Flawless defending leaves Costa Rican attack lifelessThe statistics paint a picture of just how little Canada gave their opponents in this game. Costa Rica put just one of their seven shots on target (and it drew a good save out of Milan Borjan, to be fair); they had 38% possession, and their pass accuracy was an abysmal 64.2%. The Canadians, aside from that one Borjan save, were never really threatened by the visitors despite the pedigree and talent of Costa Rica's attackers -- like former Arsenal striker Joel Campbell, or clinical Herediano forward José Guillermo Ortiz. With Canada pushing forward so much in both halves, they naturally gave the ball away a couple times to give Los Ticos opportunities to counter-attack, but the Canadian defenders were individually unflappable; Kamal Miller put his strength to good use holding off the Costa Rican forwards and preventing them from getting onto balls sent in over the top, and fullbacks Richie Laryea and Sam Adekugbe were able to match any winger for pace to get to loose balls first, or make timely tackles when necessary. The Canadians were definitely a much faster team than Costa Rica, who were punished severely for their lack of movement with the ball; their passes were quite easy for Canada to read and pick off. Though Canada might have lost a little of its transitional game and link-up with Eustáquio and Kaye dropping deep, both players were key to breaking up Costa Rica's transition as well. The star of it all, though, was Adekugbe. The Calgary native delivered perhaps his best performance for Canada so far, barely allowing Campbell to breathe along that flank. Adekugbe was a very key piece of Canada's success in this game, making full use of his opportunity and executing his assigned task flawlessly. "Tonight for me was one of those statement performances from Sam Adekugbe, and it keeps showing us that we've got so much depth in this team. Sam started tonight; usually it's Richie (Laryea) on the left and Alistair Johnston on the right, and we were able to sort of rotate that. Part of that's with one thought in mind for Mexico as well."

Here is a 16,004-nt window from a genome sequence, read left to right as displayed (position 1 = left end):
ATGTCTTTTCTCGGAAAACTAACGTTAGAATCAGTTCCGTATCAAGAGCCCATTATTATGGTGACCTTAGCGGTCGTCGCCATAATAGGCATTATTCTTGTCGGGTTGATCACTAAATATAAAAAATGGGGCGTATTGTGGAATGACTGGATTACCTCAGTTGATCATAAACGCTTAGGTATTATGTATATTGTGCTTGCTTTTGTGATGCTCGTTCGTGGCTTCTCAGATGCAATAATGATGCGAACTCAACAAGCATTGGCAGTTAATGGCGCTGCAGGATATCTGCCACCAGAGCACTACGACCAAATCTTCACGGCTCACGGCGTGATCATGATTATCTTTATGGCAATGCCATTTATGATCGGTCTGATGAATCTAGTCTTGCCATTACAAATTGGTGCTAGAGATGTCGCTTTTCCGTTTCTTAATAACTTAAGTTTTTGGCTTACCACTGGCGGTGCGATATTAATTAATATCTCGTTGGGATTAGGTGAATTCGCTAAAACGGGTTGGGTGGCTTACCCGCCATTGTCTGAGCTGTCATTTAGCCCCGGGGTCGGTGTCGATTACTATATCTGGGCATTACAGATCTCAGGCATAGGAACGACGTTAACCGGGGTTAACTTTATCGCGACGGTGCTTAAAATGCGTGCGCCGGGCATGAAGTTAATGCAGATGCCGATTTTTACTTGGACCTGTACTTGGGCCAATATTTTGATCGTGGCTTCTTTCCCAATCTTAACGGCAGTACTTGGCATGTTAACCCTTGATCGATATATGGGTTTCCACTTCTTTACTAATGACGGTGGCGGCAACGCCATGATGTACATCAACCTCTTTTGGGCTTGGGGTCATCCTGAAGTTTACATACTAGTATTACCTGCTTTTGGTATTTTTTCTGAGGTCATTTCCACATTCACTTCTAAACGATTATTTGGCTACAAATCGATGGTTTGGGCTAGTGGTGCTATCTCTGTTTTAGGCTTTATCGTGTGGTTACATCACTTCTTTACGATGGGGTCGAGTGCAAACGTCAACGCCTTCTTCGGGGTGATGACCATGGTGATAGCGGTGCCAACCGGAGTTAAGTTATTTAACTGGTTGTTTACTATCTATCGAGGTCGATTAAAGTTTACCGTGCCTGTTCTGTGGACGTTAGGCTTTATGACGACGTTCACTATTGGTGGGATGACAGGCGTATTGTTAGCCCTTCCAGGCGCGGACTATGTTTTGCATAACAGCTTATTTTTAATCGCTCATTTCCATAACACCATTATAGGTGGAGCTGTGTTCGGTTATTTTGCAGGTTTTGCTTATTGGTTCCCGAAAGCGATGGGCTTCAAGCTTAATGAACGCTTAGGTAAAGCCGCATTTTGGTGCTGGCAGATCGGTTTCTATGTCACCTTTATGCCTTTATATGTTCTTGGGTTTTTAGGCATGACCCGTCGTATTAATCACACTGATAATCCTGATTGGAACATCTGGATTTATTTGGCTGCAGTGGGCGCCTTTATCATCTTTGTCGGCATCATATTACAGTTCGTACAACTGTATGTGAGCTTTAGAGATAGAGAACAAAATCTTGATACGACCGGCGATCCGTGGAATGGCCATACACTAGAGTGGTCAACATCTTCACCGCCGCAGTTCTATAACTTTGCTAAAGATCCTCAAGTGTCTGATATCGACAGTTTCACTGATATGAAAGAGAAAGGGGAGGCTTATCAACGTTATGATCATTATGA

CanPL.ca Player of the MatchSamuel Adekugbe, Canada The left-back put in a tremendous shift both on and off the ball, showing off some slick footwork going forward and working extremely hard in defence to track back and suffocate the Costa Rican attack. As Herdman said postmatch, Adekugbe showed a new level of confidence in a red shirt in this game.
What’s next?Canada will remain in Edmonton over the weekend, as they prepare to host Mexico this Tuesday, November 16 (9:05 pm ET/7:05 pm MT). Watch all matches live on OneSoccer. In addition to its website and app, OneSoccer is now available on TELUS channel 980 and on Fubo TV. Call your local cable provider to ask for OneSoccer today.